Regional Reviews: Minneapolis/St. Paul
The Sleeping Beauty in the Wood
To begin with, the play is unmistakably feminist. For most fairy-tale princesses, gender combined with royal birth is destiny. But for Sleeping Beauty, freedom would seem even more limited, since she's cursed to fall asleep at the age of 16, and to sleep for a hundred years unless a prince awakens her with a kiss. The female version of Rip Van Winkle, she is the embodiment of passivity. She would seem to have absolutely no say in her destiny. Except that in Katharine Sherman's adaptation, Beauty does find one way to exercise her agency. The play's central conceit is that Aurora/Beauty actively chooses to prick her finger and go to sleep for a hundred yearsnot once but many times over. Seizing upon the tragic potential of the fairy tale, Sherman structures her play around the question of why.
In a cross between Groundhog Day and Waiting for Godot, this Sleeping Beauty traces Beauty's struggle to hold onto something of herself and her desires through the successive worlds in which she finds herself. We meet her first as a young girl in love with reading books about distant lands. Fascinated by geography, she wants more than anything to travel to the desert and feel the sun on her hair and skin, or visit the great mountain ranges, or, most of all, sail the seven seas. She's curious about what other places are like and she asks her mother a million questions about them. In the meantime, she'd settle for a hike, if only mother didn't forbid her to hike, lest she damage her most important "parts" (her wombthe thing that "makes heirs").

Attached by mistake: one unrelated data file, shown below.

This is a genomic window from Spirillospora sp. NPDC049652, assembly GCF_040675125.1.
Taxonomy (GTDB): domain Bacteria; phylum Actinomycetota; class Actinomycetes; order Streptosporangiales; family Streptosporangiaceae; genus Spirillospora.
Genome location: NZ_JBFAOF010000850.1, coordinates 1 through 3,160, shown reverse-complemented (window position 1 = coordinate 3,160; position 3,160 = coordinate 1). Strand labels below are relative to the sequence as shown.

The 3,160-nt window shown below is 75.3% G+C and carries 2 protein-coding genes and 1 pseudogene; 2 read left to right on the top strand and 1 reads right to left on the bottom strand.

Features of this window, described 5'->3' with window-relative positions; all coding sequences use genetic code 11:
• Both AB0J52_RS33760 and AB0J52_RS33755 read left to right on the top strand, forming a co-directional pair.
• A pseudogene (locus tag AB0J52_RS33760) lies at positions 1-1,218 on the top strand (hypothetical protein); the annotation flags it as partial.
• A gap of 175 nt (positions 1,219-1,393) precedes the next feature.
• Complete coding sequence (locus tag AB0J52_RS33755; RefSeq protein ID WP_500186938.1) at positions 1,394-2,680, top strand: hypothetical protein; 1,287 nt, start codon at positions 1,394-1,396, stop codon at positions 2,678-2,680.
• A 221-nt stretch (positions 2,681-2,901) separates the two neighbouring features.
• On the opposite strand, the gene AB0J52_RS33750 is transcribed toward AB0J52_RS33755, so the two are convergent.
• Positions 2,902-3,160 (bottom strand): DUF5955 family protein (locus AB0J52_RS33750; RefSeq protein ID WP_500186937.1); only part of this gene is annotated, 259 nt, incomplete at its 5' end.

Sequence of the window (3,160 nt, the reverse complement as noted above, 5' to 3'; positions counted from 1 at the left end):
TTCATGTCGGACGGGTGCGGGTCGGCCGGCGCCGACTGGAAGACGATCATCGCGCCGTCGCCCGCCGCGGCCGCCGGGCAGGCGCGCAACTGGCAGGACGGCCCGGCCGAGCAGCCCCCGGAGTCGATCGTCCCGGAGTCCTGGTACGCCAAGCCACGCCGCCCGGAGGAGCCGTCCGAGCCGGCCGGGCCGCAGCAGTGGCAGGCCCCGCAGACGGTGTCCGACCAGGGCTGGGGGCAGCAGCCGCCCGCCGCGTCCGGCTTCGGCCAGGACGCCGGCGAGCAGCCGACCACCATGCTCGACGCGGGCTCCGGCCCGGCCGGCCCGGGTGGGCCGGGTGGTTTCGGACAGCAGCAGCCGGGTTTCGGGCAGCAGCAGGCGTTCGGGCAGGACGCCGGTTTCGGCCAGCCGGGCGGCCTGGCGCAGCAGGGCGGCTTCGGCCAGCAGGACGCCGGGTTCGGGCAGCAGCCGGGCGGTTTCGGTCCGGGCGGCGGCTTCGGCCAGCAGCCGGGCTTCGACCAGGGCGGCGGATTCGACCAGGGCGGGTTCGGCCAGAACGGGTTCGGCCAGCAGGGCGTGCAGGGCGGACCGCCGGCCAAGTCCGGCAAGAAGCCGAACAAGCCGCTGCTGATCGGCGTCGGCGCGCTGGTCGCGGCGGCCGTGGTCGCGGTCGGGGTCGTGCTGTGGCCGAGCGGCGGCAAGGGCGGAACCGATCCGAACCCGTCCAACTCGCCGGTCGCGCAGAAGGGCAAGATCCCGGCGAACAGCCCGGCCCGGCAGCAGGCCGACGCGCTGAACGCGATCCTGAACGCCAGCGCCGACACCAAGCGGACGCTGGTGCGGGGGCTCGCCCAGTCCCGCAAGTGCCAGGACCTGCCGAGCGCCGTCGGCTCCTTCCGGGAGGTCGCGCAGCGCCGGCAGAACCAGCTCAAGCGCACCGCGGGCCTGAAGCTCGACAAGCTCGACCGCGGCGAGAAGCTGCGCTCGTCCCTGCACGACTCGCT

Beauty is inducted into patriarchy not merely by being taught what to think and desire, but also by being shown what not to think and desire. The various scenarios in the narrative portray the hallmarks of patriarchy: the play begins with infertility, moves through mandatory domesticity, pregnancy, witch hunting, and, of course, rape.
In one of the play's most unforgettable scenes, the King enters on horseback to find Beauty supine and unconscious. Following the traditional narrative, he falls madly in love with the sleeping girl. In his joy he spins around and sees a big doll, whom he immediately mistakes for Beauty. They dance, and he spins again, and winds up mistaking another doll for Beauty. Finally, he drags the real Beauty, still asleep, home, where his mother breaks it to him that this one's not a big doll but a living thinga princess. Later, he basically rapes her while she's still asleep.